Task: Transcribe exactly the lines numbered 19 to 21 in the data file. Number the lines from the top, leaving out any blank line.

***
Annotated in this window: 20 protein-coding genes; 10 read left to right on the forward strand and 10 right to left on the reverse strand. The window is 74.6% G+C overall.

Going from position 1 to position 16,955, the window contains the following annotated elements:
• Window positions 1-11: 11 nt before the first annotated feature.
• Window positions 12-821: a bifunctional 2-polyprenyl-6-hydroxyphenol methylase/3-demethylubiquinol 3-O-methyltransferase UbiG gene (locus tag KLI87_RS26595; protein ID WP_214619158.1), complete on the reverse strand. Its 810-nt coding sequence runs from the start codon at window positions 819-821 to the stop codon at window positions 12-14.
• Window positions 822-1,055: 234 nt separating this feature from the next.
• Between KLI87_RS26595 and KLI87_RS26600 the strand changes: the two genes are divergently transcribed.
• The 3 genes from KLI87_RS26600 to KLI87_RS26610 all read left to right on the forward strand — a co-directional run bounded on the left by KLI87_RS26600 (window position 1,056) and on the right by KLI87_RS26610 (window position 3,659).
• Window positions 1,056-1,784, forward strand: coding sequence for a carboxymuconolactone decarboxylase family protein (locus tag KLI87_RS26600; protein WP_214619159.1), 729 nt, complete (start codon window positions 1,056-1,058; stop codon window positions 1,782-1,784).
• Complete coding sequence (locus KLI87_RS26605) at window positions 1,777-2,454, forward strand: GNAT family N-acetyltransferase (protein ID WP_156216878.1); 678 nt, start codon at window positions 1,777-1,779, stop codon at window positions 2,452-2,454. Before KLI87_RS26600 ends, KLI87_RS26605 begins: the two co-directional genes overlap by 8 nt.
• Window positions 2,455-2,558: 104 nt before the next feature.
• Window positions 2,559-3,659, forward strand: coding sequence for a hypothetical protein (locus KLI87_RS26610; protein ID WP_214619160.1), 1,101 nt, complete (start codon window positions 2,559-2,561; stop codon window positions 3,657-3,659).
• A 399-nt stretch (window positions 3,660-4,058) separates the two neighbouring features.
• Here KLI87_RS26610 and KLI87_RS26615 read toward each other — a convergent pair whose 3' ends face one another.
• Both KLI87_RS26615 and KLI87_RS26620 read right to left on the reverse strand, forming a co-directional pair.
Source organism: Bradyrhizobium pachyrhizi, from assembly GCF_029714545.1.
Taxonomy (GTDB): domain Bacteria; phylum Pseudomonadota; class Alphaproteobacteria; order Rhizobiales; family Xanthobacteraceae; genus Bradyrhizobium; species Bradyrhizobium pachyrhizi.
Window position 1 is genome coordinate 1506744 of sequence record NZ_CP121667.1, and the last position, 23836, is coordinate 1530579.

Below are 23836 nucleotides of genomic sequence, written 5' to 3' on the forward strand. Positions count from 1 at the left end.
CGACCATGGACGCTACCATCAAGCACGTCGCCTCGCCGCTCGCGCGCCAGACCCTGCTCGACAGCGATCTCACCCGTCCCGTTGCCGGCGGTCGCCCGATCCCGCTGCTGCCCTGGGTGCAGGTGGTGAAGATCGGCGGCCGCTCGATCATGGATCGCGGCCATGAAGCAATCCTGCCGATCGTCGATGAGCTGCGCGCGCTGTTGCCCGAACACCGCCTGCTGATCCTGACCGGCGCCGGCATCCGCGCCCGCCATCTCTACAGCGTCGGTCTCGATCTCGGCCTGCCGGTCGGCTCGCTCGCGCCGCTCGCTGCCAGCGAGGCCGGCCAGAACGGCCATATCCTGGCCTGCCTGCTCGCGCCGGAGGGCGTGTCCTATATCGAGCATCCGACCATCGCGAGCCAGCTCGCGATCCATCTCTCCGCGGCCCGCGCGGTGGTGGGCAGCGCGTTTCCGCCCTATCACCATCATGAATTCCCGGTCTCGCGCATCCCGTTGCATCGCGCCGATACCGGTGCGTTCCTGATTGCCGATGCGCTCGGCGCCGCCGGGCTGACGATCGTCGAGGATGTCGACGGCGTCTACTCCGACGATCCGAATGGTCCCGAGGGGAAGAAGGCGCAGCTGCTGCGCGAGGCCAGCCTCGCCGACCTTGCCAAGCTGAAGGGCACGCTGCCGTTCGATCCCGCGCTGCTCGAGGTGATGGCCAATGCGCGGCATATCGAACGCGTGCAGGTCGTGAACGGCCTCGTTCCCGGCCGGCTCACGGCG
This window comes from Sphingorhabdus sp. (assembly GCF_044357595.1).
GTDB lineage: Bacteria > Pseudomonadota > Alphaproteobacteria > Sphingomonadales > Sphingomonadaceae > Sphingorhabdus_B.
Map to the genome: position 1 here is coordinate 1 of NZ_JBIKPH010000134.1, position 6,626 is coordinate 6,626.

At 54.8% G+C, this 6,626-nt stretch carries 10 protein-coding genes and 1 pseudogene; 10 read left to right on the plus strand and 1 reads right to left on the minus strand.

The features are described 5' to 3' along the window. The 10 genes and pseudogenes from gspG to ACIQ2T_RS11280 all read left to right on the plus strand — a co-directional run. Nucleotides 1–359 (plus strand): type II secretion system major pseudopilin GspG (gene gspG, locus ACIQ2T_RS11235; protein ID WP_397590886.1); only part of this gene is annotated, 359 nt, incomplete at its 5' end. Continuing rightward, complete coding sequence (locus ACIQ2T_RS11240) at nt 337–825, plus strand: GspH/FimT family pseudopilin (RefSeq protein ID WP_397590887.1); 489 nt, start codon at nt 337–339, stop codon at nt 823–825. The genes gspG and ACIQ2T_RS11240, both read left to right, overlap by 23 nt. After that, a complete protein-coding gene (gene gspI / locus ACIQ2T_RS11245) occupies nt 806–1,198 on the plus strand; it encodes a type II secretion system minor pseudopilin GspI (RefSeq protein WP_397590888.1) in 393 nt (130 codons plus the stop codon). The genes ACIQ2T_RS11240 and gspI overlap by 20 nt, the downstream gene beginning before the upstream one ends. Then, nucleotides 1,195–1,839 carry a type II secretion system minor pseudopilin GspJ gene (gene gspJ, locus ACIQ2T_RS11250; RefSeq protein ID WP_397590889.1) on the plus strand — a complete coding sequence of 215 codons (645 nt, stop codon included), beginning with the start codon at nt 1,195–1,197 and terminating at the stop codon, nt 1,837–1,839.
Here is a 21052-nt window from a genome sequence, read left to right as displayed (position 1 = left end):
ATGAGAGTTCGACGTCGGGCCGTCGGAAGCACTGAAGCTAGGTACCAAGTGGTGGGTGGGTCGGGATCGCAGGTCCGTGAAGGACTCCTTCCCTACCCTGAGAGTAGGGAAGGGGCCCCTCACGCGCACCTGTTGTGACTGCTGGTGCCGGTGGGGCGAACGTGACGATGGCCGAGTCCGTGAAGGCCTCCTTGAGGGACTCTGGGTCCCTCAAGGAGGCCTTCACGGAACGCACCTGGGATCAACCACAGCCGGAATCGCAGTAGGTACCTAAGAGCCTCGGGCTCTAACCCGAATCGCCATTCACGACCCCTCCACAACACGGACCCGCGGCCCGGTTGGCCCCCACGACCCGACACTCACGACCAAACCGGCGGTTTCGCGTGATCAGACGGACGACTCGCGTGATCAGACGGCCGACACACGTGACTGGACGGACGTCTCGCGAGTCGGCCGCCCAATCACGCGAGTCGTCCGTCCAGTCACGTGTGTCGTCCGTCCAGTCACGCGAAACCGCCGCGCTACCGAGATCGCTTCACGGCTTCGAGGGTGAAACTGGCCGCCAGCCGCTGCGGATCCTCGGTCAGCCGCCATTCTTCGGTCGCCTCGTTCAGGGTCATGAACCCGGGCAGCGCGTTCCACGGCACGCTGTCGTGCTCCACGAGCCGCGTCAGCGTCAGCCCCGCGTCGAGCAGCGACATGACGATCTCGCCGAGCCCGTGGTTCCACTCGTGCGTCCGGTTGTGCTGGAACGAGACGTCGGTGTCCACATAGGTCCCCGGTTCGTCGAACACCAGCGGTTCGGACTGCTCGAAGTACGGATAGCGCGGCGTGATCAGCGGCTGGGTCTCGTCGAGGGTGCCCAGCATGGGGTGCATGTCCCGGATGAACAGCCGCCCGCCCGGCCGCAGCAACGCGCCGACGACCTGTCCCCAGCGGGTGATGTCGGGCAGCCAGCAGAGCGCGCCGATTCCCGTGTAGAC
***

CGACCATGGACGCTACCATCAAGCACGTCGCCTCGCCGCTCGCGCGCCAGACCCTGCTCGACAGCGATCTCACCCGTCCCGTTGCCGGCGGTCGCCCGATCCCGCTGCTGCCCTGGGTGCAGGTGGTGAAGATCGGCGGCCGCTCGATCATGGATCGCGGCCATGAAGCAATCCTGCCGATCGTCGATGAGCTGCGCGCGCTGTTGCCCGAACACCGCCTGCTGATCCTGACCGGCGCCGGCATCCGCGCCCGCCATCTCTACAGCGTCGGTCTCGATCTCGGCCTGCCGGTCGGCTCGCTCGCGCCGCTCGCTGCCAGCGAGGCCGGCCAGAACGGCCATATCCTGGCCTGCCTGCTCGCGCCGGAGGGCGTGTCCTATATCGAGCATCCGACCATCGCGAGCCAGCTCGCGATCCATCTCTCCGCGGCCCGCGCGGTGGTGGGCAGCGCGTTTCCGCCCTATCACCATCATGAATTCCCGGTCTCGCGCATCCCGTTGCATCGCGCCGATACCGGTGCGTTCCTGATTGCCGATGCGCTCGGCGCCGCCGGGCTGACGATCGTCGAGGATGTCGACGGCGTCTACTCCGACGATCCGAATGGTCCCGAGGGGAAGAAGGCGCAGCTGCTGCGCGAGGCCAGCCTCGCCGACCTTGCCAAGCTGAAGGGCACGCTGCCGTTCGATCCCGCGCTGCTCGAGGTGATGGCCAATGCGCGGCATATCGAACGCGTGCAGGTCGTGAACGGCCTCGTTCCCGGCCGGCTCACGGCG
This window comes from Sphingorhabdus sp. (assembly GCF_044357595.1).
GTDB lineage: Bacteria > Pseudomonadota > Alphaproteobacteria > Sphingomonadales > Sphingomonadaceae > Sphingorhabdus_B.